The next stop on our first day was the Victoria and Albert Museum.  After walking through part of the museum and having to crane my neck to look at the “Undressed: the History of Underwear” display that was the main exhibition for the time being, we ascended a grand staircase that took us to a modest looking set of doors.  Yet that was the last underwhelming occurrence to happen during this visit.  We were sat inIMG_3645 (1) front of a variety of materials from the collection that they hold, including a Shakespeare first folio and a manuscript of Charles Dickens’ Bleak House with his original revisions!

With all of these priceless manuscripts and materials the Victoria and Albert Museum take preventative measures to preserve them.  As with many libraries and collections, funds are a major issue with preserving and collecting new material, therefore instead of completely redoing an entire collection the conservation team for the V&A chooses specific material, based on specific criteria for each item.

With the Victoria and Albert Museum being based on art, I found the book art books very interesting, just the different ways someone can use books to create something new.  This whole day was very overwhelming but in the best way!

Cathedrals and the Smell of Old Books


The first day of my study abroad trip was filled with overwhelming sights and experiences! The very first library that we got to visit was in St. Paul’s Cathedral.  As we enter the gift shop area it intrigues me that their cafe and gift shop is situated in the crypts.  Therefore as you are enjoy a spot of tea or shopping for your loved ones at home, you get too look down and read the tombs that are underfoot.   Which was of great interest me because learning about the people that have used that cathedral is a very different insight into the cathedral itself and not just the library.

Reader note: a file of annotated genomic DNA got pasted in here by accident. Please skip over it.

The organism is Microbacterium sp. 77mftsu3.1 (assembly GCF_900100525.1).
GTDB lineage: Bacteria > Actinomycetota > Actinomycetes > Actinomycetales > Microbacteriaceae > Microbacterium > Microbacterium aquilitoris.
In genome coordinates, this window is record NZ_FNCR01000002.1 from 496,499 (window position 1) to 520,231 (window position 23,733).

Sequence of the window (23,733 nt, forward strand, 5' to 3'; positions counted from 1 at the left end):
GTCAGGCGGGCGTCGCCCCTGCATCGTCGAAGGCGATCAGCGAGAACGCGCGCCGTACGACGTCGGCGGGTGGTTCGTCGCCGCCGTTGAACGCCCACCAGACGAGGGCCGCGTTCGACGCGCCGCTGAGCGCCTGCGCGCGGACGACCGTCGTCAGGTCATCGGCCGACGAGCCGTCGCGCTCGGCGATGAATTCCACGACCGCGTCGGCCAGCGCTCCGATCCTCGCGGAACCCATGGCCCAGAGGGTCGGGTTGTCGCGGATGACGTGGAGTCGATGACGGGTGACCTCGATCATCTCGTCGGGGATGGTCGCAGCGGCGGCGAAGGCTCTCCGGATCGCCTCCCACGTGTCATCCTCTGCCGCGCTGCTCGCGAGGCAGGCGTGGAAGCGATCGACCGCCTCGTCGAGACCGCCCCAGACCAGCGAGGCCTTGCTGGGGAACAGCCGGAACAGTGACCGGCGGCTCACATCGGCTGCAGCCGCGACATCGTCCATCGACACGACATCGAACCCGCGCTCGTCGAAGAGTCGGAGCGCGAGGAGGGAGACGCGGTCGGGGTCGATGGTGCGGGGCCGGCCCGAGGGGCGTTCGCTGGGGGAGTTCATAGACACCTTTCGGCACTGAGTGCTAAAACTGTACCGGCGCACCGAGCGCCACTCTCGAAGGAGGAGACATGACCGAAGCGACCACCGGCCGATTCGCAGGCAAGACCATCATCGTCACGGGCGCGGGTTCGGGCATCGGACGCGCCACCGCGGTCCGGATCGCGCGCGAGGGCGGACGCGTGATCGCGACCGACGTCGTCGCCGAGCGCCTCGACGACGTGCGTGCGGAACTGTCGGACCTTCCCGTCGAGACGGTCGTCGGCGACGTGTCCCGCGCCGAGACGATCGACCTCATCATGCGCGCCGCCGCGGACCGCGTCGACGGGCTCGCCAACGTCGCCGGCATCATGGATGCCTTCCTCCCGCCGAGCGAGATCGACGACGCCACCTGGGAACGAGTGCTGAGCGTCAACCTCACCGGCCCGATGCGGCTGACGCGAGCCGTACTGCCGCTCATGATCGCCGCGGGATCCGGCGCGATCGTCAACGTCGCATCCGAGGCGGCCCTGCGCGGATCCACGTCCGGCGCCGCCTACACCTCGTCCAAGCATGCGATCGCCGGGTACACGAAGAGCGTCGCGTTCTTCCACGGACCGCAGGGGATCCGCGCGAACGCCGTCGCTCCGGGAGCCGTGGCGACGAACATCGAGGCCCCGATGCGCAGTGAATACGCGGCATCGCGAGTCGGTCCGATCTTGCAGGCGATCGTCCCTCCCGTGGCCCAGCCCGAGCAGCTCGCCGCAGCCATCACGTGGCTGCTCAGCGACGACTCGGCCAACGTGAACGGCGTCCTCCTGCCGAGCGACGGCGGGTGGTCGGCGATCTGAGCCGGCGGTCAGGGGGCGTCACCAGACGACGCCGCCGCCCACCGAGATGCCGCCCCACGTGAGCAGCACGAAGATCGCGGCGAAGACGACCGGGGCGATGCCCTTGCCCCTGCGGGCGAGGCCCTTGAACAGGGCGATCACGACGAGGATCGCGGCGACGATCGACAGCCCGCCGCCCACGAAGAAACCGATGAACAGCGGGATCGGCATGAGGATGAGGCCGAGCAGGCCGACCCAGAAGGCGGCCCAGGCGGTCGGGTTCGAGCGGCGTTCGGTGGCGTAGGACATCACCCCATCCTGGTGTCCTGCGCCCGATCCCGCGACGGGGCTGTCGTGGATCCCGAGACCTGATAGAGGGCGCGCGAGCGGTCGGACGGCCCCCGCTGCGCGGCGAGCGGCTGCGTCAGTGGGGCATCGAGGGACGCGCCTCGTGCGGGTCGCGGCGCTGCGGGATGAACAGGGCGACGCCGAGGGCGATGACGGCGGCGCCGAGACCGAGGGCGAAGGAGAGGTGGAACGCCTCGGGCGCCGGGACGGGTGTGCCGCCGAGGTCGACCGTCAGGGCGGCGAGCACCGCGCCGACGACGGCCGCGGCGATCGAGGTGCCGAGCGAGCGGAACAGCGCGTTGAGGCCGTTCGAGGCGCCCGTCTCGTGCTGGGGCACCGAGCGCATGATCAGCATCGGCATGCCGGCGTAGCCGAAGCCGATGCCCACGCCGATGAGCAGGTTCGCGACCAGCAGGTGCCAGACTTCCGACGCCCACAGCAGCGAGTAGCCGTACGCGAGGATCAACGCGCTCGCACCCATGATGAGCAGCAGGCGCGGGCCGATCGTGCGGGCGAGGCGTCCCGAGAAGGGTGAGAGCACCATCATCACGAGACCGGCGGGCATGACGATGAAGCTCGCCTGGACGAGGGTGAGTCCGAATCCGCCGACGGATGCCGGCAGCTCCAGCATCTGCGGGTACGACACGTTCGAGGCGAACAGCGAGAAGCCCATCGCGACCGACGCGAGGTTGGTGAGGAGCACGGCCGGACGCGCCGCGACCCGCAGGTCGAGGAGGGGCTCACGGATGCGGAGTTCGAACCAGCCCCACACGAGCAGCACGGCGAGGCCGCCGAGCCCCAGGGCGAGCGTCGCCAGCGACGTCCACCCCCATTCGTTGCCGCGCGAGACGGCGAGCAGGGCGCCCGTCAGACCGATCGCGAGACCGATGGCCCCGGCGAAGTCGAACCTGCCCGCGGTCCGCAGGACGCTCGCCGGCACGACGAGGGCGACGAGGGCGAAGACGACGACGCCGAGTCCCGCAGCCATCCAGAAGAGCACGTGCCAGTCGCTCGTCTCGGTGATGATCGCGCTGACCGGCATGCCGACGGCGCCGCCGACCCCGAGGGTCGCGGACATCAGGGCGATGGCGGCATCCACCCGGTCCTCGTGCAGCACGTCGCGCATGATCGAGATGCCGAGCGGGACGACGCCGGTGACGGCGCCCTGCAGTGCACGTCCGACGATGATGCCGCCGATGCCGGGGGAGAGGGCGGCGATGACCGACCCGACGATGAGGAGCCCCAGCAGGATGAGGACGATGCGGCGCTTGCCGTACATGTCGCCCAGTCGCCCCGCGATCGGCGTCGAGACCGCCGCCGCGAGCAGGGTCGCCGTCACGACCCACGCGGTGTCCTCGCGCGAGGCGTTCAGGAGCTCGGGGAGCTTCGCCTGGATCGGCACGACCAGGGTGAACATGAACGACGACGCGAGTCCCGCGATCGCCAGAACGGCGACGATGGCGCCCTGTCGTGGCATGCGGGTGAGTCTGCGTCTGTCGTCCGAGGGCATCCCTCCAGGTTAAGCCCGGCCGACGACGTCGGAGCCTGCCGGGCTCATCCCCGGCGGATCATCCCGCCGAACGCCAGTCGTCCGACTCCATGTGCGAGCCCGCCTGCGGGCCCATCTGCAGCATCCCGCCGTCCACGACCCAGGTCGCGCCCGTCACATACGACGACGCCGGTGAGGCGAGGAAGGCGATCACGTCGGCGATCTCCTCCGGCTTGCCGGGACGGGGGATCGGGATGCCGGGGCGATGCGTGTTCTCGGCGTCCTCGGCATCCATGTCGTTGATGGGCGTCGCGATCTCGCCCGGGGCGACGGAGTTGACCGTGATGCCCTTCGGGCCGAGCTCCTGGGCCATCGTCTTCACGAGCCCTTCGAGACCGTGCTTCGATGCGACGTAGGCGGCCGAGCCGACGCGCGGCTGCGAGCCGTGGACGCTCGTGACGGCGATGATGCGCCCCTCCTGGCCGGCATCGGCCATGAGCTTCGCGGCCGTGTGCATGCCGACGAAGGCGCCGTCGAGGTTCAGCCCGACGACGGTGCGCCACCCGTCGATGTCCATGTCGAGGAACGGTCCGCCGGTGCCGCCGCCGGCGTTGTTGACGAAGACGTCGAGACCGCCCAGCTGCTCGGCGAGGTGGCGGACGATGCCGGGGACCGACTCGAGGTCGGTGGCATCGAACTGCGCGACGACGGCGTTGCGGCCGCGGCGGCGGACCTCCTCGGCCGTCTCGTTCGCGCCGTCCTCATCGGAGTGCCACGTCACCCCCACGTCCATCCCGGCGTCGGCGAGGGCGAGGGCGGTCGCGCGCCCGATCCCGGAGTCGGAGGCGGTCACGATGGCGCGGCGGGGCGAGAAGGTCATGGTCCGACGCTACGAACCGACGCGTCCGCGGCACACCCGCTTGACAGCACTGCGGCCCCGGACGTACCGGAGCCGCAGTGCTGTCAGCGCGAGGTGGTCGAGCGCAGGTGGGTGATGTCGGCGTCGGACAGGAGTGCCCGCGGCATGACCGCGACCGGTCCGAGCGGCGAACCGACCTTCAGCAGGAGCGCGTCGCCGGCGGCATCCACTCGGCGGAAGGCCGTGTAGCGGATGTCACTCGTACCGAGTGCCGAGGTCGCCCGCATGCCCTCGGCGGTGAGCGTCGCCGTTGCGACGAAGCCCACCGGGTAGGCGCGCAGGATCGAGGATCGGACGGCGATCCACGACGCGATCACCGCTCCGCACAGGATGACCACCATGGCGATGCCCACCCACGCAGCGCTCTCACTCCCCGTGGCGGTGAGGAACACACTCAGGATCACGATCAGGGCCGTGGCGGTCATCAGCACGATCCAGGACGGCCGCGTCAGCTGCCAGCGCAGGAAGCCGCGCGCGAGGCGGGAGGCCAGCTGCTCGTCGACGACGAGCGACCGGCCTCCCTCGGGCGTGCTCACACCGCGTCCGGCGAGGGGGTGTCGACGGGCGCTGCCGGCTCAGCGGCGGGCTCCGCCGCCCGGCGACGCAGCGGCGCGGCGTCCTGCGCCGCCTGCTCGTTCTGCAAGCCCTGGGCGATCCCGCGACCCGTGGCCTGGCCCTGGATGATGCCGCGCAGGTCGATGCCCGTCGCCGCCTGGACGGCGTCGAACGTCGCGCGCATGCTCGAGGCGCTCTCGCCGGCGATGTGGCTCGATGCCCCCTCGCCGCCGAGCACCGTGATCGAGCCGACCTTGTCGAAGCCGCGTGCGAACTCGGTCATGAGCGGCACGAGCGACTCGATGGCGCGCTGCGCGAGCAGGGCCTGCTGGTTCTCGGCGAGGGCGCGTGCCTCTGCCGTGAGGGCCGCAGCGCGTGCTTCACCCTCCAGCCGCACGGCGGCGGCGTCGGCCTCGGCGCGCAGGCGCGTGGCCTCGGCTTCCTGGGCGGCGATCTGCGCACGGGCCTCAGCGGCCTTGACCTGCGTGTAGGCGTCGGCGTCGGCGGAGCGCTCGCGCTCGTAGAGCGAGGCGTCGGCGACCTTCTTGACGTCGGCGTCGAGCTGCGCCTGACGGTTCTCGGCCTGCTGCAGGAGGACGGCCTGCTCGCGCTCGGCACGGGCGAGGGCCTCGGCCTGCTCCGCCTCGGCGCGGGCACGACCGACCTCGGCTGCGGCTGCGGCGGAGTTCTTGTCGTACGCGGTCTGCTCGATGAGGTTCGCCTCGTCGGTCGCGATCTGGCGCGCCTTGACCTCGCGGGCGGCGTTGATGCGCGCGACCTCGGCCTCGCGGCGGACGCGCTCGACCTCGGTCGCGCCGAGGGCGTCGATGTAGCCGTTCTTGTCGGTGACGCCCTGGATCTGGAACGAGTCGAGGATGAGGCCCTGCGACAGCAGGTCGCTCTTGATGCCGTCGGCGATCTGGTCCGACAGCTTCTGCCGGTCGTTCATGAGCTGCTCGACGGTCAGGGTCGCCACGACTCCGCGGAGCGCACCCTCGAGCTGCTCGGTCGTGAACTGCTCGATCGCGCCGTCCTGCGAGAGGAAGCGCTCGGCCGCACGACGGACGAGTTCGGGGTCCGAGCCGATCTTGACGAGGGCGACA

While I am neither religious nor intrigued about the practice of it, cathedrals and churches, especially very old cathedrals and churches, are always an intrigue for me.  They always hold such history and just by stepping into one I am overwhelmed by the atmosphere, it is usually a calm and serene atmosphere to me, aIMG_3643nd St. Paul’s was no different.  By the architecture outside you automatically now that inside is going to be beautiful, but it was not just beautiful, it was breathtaking.  The sheer size and loving care tha
t was taken to painstakingly make every aspect of that building makes you take a step back when stepping into it.  As we all filed in we were to meet our guide, Mr. Wisdom, in the center of the cathedral.

He was a lovely man who obviously loves what he does and where he works, he took us to a winding spiral staircase that lead to the second floor of the building.  There we passed a wall full of stone fragments that are from the previous cathedrals that had stood in that location previously, there were four before the current standing one.  We followed him into a relatively dark room that is just filled with books; dark wood fills the room and leather bound books that you only read about in books, ironically.  We were taught how to properly take a book of the shelf, who would have known there is a right and wrong way, but there is!  Go look at your bookshelf, and take a book off, you put your finger on top of the spine and pull down don’t you? Wrong! Push the two books on either side in until you can grasp the middle of the book spine and pull, because if you look at old or very loved and well-read book the top spine is broken and it compromises the books integrity for future readers.  While that was not the most important information that I learned from the fantastic library it is one piece of information I think more people should know about.